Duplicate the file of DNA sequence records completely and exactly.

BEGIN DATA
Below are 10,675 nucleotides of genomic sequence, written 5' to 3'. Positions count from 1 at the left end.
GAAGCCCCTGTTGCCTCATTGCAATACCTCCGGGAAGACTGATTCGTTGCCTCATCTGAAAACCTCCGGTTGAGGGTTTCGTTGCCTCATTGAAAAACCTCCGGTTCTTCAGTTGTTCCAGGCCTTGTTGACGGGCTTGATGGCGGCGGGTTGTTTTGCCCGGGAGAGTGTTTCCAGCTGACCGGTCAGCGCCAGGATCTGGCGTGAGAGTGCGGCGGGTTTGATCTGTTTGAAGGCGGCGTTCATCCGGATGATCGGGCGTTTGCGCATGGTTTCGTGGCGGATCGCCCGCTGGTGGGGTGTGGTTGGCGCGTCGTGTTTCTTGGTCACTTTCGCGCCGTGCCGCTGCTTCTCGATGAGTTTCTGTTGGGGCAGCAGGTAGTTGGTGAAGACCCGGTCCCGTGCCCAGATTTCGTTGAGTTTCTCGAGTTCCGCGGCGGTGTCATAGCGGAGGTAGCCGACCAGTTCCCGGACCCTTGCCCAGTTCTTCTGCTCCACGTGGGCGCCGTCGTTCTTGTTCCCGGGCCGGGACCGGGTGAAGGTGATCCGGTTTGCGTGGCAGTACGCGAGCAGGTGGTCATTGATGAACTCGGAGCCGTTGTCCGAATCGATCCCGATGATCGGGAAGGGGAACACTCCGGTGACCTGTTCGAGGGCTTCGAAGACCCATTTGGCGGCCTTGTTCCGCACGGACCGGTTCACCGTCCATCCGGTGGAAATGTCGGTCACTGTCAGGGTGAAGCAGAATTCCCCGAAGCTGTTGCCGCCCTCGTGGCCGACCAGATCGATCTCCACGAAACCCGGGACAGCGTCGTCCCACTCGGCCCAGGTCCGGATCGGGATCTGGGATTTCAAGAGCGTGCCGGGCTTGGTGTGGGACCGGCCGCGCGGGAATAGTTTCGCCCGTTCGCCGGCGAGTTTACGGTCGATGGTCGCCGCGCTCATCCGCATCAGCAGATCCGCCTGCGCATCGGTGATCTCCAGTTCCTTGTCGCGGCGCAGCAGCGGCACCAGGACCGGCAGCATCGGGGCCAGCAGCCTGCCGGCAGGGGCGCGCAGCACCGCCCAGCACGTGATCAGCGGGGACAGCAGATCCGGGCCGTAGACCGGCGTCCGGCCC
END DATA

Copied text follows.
Below are 10,675 nucleotides of genomic sequence, written 5' to 3'. Positions count from 1 at the left end.
GAAGCCCCTGTTGCCTCATTGCAATACCTCCGGGAAGACTGATTCGTTGCCTCATCTGAAAACCTCCGGTTGAGGGTTTCGTTGCCTCATTGAAAAACCTCCGGTTCTTCAGTTGTTCCAGGCCTTGTTGACGGGCTTGATGGCGGCGGGTTGTTTTGCCCGGGAGAGTGTTTCCAGCTGACCGGTCAGCGCCAGGATCTGGCGTGAGAGTGCGGCGGGTTTGATCTGTTTGAAGGCGGCGTTCATCCGGATGATCGGGCGTTTGCGCATGGTTTCGTGGCGGATCGCCCGCTGGTGGGGTGTGGTTGGCGCGTCGTGTTTCTTGGTCACTTTCGCGCCGTGCCGCTGCTTCTCGATGAGTTTCTGTTGGGGCAGCAGGTAGTTGGTGAAGACCCGGTCCCGTGCCCAGATTTCGTTGAGTTTCTCGAGTTCCGCGGCGGTGTCATAGCGGAGGTAGCCGACCAGTTCCCGGACCCTTGCCCAGTTCTTCTGCTCCACGTGGGCGCCGTCGTTCTTGTTCCCGGGCCGGGACCGGGTGAAGGTGATCCGGTTTGCGTGGCAGTACGCGAGCAGGTGGTCATTGATGAACTCGGAGCCGTTGTCCGAATCGATCCCGATGATCGGGAAGGGGAACACTCCGGTGACCTGTTCGAGGGCTTCGAAGACCCATTTGGCGGCCTTGTTCCGCACGGACCGGTTCACCGTCCATCCGGTGGAAATGTCGGTCACTGTCAGGGTGAAGCAGAATTCCCCGAAGCTGTTGCCGCCCTCGTGGCCGACCAGATCGATCTCCACGAAACCCGGGACAGCGTCGTCCCACTCGGCCCAGGTCCGGATCGGGATCTGGGATTTCAAGAGCGTGCCGGGCTTGGTGTGGGACCGGCCGCGCGGGAATAGTTTCGCCCGTTCGCCGGCGAGTTTACGGTCGATGGTCGCCGCGCTCATCCGCATCAGCAGATCCGCCTGCGCATCGGTGATCTCCAGTTCCTTGTCGCGGCGCAGCAGCGGCACCAGGACCGGCAGCATCGGGGCCAGCAGCCTGCCGGCAGGGGCGCGCAGCACCGCCCAGCACGTGATCAGCGGGGACAGCAGATCCGGGCCGTAGACCGGCGTCCGGCCC